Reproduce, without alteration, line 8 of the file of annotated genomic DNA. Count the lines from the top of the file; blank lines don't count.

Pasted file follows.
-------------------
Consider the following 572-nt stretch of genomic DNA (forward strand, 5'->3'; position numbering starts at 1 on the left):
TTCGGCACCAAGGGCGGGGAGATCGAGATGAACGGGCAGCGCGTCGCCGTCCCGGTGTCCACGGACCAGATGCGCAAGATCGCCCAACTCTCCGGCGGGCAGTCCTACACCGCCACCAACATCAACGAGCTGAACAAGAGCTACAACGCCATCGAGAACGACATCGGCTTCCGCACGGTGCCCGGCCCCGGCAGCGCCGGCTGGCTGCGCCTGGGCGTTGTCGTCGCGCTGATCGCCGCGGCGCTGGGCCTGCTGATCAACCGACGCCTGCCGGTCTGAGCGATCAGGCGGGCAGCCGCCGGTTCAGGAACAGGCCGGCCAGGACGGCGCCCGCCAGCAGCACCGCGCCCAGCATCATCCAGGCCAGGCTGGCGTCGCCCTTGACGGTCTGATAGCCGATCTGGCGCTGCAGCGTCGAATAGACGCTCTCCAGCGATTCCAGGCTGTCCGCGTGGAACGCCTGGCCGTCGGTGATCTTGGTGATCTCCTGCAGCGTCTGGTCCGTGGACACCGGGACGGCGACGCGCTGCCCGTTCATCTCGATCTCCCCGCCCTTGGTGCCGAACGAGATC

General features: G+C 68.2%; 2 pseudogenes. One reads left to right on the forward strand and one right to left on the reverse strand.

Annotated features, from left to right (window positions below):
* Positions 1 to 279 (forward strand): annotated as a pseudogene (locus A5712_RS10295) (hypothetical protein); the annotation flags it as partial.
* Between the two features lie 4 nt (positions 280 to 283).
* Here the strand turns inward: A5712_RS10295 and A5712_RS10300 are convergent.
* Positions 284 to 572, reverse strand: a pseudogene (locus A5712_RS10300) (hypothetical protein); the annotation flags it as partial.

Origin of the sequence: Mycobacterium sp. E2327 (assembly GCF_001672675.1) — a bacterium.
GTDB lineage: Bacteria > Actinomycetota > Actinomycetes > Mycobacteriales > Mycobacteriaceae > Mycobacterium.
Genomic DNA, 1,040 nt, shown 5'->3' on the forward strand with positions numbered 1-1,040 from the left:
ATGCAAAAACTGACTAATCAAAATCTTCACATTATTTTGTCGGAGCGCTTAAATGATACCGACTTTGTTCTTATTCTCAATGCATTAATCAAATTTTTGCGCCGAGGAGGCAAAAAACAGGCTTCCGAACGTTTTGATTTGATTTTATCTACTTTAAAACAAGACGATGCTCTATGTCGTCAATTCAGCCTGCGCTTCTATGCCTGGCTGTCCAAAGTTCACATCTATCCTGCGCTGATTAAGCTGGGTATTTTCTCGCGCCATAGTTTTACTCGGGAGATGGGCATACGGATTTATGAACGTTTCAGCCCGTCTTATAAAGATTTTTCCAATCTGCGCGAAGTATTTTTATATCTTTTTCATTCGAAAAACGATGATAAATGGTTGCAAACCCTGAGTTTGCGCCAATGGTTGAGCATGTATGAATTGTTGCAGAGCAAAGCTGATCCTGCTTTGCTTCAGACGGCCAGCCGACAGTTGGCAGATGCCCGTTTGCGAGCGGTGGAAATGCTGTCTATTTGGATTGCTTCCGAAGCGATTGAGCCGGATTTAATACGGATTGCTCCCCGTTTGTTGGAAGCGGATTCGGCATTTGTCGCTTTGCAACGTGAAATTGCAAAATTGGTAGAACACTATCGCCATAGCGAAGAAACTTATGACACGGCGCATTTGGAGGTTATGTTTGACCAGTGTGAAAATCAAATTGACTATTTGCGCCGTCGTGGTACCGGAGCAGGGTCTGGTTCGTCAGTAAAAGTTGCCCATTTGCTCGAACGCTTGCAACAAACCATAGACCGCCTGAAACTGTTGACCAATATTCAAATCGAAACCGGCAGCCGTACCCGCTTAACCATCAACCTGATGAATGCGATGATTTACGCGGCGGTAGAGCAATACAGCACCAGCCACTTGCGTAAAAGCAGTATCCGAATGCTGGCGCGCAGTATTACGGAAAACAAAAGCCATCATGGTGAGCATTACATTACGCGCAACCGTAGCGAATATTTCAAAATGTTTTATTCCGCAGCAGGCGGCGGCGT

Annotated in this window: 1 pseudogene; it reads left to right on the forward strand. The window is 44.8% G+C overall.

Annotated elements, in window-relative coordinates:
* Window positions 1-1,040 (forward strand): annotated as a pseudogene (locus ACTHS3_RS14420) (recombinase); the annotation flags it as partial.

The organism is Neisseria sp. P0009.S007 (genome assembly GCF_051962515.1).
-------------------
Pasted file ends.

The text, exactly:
* Positions 284 to 572, reverse strand: a pseudogene (locus A5712_RS10300) (hypothetical protein); the annotation flags it as partial.